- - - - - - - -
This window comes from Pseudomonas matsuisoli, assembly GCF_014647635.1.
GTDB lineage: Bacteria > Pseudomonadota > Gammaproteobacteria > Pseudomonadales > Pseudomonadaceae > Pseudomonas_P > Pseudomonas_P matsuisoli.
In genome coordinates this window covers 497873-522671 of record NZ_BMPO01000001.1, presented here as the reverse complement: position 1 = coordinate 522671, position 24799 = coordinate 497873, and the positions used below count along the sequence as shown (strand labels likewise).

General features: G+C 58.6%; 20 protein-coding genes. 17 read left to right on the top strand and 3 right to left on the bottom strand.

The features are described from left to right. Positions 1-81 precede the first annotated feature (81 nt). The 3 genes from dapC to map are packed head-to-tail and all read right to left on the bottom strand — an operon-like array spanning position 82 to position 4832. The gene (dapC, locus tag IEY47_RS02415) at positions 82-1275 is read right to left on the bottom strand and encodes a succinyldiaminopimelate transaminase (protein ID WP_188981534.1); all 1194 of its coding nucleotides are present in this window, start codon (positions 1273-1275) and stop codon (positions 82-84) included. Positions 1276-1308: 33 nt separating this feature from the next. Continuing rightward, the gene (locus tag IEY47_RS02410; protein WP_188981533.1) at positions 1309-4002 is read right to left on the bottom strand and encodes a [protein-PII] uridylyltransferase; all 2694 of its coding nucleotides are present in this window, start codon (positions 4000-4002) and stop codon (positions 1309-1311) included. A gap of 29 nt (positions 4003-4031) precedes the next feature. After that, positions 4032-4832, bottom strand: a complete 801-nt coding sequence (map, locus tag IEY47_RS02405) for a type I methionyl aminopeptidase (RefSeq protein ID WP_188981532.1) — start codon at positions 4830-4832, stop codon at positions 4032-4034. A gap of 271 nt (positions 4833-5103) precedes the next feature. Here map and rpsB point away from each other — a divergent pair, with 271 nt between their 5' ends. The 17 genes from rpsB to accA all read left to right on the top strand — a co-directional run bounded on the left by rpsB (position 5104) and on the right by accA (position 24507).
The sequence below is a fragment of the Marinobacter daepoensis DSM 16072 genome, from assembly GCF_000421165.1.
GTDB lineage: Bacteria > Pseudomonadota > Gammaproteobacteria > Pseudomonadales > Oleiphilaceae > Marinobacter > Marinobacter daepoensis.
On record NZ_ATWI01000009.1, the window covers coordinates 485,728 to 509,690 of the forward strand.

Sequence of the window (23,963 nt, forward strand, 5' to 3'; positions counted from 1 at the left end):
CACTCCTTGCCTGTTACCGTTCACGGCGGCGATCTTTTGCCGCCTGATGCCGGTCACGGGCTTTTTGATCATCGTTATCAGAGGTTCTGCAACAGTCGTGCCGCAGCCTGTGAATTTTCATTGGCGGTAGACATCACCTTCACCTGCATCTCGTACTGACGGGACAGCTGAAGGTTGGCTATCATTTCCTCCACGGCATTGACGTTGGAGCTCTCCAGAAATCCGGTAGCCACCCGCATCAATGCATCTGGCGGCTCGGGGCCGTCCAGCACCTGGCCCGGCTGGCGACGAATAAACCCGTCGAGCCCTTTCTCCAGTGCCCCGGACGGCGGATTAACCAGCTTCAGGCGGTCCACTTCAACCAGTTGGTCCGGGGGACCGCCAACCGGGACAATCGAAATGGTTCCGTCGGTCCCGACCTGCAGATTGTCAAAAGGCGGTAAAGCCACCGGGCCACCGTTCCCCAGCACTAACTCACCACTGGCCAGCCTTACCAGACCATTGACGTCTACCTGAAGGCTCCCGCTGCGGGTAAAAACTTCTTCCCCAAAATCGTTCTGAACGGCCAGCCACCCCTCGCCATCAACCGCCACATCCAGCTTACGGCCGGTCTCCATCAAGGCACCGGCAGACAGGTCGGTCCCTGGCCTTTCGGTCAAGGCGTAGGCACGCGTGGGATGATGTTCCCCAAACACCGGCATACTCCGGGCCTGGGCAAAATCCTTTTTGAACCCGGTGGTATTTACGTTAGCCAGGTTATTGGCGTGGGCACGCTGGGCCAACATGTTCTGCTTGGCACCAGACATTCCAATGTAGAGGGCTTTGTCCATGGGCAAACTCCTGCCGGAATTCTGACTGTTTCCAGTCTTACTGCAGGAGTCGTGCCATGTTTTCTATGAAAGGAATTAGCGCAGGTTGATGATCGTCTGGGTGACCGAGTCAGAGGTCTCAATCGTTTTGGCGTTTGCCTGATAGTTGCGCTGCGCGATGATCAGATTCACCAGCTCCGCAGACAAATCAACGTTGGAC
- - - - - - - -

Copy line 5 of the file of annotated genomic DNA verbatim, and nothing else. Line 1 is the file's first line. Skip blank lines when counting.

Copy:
The features are described from left to right. Positions 1-81 precede the first annotated feature (81 nt). The 3 genes from dapC to map are packed head-to-tail and all read right to left on the bottom strand — an operon-like array spanning position 82 to position 4832. The gene (dapC, locus tag IEY47_RS02415) at positions 82-1275 is read right to left on the bottom strand and encodes a succinyldiaminopimelate transaminase (protein ID WP_188981534.1); all 1194 of its coding nucleotides are present in this window, start codon (positions 1273-1275) and stop codon (positions 82-84) included. Positions 1276-1308: 33 nt separating this feature from the next. Continuing rightward, the gene (locus tag IEY47_RS02410; protein WP_188981533.1) at positions 1309-4002 is read right to left on the bottom strand and encodes a [protein-PII] uridylyltransferase; all 2694 of its coding nucleotides are present in this window, start codon (positions 4000-4002) and stop codon (positions 1309-1311) included. A gap of 29 nt (positions 4003-4031) precedes the next feature. After that, positions 4032-4832, bottom strand: a complete 801-nt coding sequence (map, locus tag IEY47_RS02405) for a type I methionyl aminopeptidase (RefSeq protein ID WP_188981532.1) — start codon at positions 4830-4832, stop codon at positions 4032-4034. A gap of 271 nt (positions 4833-5103) precedes the next feature. Here map and rpsB point away from each other — a divergent pair, with 271 nt between their 5' ends. The 17 genes from rpsB to accA all read left to right on the top strand — a co-directional run bounded on the left by rpsB (position 5104) and on the right by accA (position 24507).